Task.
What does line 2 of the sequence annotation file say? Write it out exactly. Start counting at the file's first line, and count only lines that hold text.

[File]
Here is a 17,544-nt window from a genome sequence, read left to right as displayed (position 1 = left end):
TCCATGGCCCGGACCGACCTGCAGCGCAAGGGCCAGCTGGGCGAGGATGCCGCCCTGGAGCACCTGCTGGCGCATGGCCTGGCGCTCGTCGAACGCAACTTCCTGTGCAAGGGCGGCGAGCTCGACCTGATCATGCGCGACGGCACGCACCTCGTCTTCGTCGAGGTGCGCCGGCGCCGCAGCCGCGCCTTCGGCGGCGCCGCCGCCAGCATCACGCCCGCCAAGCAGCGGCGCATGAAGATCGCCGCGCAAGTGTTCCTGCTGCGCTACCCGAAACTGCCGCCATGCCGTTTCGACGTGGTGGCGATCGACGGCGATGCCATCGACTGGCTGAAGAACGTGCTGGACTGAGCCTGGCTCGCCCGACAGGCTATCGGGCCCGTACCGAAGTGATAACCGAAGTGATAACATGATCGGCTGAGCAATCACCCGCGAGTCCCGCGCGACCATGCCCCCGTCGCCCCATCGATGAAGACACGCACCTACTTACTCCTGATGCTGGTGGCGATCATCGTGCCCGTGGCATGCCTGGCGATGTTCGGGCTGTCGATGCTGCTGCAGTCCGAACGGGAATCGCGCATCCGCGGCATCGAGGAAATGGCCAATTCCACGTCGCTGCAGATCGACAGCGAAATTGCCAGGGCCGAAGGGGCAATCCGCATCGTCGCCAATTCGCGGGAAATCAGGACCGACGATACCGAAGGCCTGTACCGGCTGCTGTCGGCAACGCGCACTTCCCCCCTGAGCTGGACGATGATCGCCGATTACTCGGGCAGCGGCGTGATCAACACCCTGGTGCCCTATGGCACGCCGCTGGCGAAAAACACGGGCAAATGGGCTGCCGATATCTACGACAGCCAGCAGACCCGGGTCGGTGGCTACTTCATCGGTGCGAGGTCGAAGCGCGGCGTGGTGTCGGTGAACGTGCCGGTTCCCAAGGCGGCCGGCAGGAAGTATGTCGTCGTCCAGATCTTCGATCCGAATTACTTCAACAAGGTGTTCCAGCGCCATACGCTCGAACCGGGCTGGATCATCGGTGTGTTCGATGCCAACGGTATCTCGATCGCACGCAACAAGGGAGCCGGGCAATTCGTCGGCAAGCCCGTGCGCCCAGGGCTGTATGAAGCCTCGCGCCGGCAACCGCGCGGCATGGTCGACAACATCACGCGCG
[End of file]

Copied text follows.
TCCATGGCCCGGACCGACCTGCAGCGCAAGGGCCAGCTGGGCGAGGATGCCGCCCTGGAGCACCTGCTGGCGCATGGCCTGGCGCTCGTCGAACGCAACTTCCTGTGCAAGGGCGGCGAGCTCGACCTGATCATGCGCGACGGCACGCACCTCGTCTTCGTCGAGGTGCGCCGGCGCCGCAGCCGCGCCTTCGGCGGCGCCGCCGCCAGCATCACGCCCGCCAAGCAGCGGCGCATGAAGATCGCCGCGCAAGTGTTCCTGCTGCGCTACCCGAAACTGCCGCCATGCCGTTTCGACGTGGTGGCGATCGACGGCGATGCCATCGACTGGCTGAAGAACGTGCTGGACTGAGCCTGGCTCGCCCGACAGGCTATCGGGCCCGTACCGAAGTGATAACCGAAGTGATAACATGATCGGCTGAGCAATCACCCGCGAGTCCCGCGCGACCATGCCCCCGTCGCCCCATCGATGAAGACACGCACCTACTTACTCCTGATGCTGGTGGCGATCATCGTGCCCGTGGCATGCCTGGCGATGTTCGGGCTGTCGATGCTGCTGCAGTCCGAACGGGAATCGCGCATCCGCGGCATCGAGGAAATGGCCAATTCCACGTCGCTGCAGATCGACAGCGAAATTGCCAGGGCCGAAGGGGCAATCCGCATCGTCGCCAATTCGCGGGAAATCAGGACCGACGATACCGAAGGCCTGTACCGGCTGCTGTCGGCAACGCGCACTTCCCCCCTGAGCTGGACGATGATCGCCGATTACTCGGGCAGCGGCGTGATCAACACCCTGGTGCCCTATGGCACGCCGCTGGCGAAAAACACGGGCAAATGGGCTGCCGATATCTACGACAGCCAGCAGACCCGGGTCGGTGGCTACTTCATCGGTGCGAGGTCGAAGCGCGGCGTGGTGTCGGTGAACGTGCCGGTTCCCAAGGCGGCCGGCAGGAAGTATGTCGTCGTCCAGATCTTCGATCCGAATTACTTCAACAAGGTGTTCCAGCGCCATACGCTCGAACCGGGCTGGATCATCGGTGTGTTCGATGCCAACGGTATCTCGATCGCACGCAACAAGGGAGCCGGGCAATTCGTCGGCAAGCCCGTGCGCCCAGGGCTGTATGAAGCCTCGCGCCGGCAACCGCGCGGCATGGTCGACAACATCACGCGCG